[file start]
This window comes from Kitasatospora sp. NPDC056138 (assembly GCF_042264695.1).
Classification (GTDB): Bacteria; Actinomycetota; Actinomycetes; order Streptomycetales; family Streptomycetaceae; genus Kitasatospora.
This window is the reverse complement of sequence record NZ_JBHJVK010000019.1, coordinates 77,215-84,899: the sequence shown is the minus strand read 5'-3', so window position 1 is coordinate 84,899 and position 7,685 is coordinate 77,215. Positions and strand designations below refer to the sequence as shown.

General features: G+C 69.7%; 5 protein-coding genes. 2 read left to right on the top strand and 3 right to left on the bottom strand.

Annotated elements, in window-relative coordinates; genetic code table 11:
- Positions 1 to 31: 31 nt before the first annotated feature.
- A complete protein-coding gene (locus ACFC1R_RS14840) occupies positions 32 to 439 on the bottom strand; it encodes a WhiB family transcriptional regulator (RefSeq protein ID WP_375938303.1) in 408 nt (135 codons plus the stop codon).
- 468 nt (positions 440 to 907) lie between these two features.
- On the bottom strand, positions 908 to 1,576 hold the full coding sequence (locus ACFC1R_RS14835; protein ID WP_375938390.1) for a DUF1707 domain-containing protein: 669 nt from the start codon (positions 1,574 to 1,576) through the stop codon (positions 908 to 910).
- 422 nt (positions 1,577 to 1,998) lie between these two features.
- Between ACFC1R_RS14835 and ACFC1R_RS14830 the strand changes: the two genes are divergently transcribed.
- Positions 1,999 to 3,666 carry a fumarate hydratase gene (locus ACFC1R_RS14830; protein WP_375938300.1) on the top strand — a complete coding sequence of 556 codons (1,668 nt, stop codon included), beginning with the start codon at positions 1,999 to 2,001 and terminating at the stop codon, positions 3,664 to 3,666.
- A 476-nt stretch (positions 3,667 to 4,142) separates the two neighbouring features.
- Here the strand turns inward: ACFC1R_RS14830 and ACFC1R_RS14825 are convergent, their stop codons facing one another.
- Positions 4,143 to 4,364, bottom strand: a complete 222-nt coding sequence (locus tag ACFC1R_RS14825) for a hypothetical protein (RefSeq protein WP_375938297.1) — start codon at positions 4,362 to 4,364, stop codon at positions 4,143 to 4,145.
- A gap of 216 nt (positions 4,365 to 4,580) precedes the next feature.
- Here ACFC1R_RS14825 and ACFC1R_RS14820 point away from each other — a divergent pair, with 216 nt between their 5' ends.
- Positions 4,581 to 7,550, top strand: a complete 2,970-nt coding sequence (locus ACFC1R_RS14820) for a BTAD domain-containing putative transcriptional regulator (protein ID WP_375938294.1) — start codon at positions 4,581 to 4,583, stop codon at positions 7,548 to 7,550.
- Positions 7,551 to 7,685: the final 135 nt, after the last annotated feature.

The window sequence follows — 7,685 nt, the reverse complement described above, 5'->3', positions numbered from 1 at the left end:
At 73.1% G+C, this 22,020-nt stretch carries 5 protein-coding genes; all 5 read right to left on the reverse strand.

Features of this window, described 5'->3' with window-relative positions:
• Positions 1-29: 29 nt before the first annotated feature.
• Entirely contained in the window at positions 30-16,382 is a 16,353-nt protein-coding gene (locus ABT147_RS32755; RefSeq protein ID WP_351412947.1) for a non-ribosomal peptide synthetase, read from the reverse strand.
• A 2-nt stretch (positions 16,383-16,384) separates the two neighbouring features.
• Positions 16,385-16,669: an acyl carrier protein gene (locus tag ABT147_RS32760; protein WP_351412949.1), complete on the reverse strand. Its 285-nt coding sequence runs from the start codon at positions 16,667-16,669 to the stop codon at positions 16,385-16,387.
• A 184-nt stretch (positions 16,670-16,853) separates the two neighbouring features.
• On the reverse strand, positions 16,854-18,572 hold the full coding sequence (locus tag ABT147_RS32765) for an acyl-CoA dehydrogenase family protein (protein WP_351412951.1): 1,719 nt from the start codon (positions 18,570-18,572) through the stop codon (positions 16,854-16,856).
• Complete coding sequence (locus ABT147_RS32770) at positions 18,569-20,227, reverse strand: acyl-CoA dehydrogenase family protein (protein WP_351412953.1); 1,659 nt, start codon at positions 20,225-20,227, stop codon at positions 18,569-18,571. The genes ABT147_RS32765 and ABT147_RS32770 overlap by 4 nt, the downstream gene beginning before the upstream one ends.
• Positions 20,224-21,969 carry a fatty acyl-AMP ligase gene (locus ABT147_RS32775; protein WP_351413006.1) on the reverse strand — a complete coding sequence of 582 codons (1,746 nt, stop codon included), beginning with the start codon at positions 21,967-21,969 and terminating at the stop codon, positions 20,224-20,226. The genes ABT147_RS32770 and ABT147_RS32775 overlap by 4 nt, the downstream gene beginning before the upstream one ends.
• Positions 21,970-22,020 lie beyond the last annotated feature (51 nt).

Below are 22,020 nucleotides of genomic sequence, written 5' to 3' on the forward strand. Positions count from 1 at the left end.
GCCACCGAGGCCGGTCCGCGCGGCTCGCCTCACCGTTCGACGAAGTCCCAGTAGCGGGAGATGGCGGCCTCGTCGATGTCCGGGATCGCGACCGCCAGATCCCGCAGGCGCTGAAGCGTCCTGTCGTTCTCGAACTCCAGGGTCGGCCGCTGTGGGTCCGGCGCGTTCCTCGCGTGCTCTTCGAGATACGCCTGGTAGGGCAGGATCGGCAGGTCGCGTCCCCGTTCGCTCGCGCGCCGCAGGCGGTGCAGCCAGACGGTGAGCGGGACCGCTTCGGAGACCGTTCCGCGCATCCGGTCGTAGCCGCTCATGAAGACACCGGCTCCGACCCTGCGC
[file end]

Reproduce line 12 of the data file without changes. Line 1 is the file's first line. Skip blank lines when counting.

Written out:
- Positions 1,999 to 3,666 carry a fumarate hydratase gene (locus ACFC1R_RS14830; protein WP_375938300.1) on the top strand — a complete coding sequence of 556 codons (1,668 nt, stop codon included), beginning with the start codon at positions 1,999 to 2,001 and terminating at the stop codon, positions 3,664 to 3,666.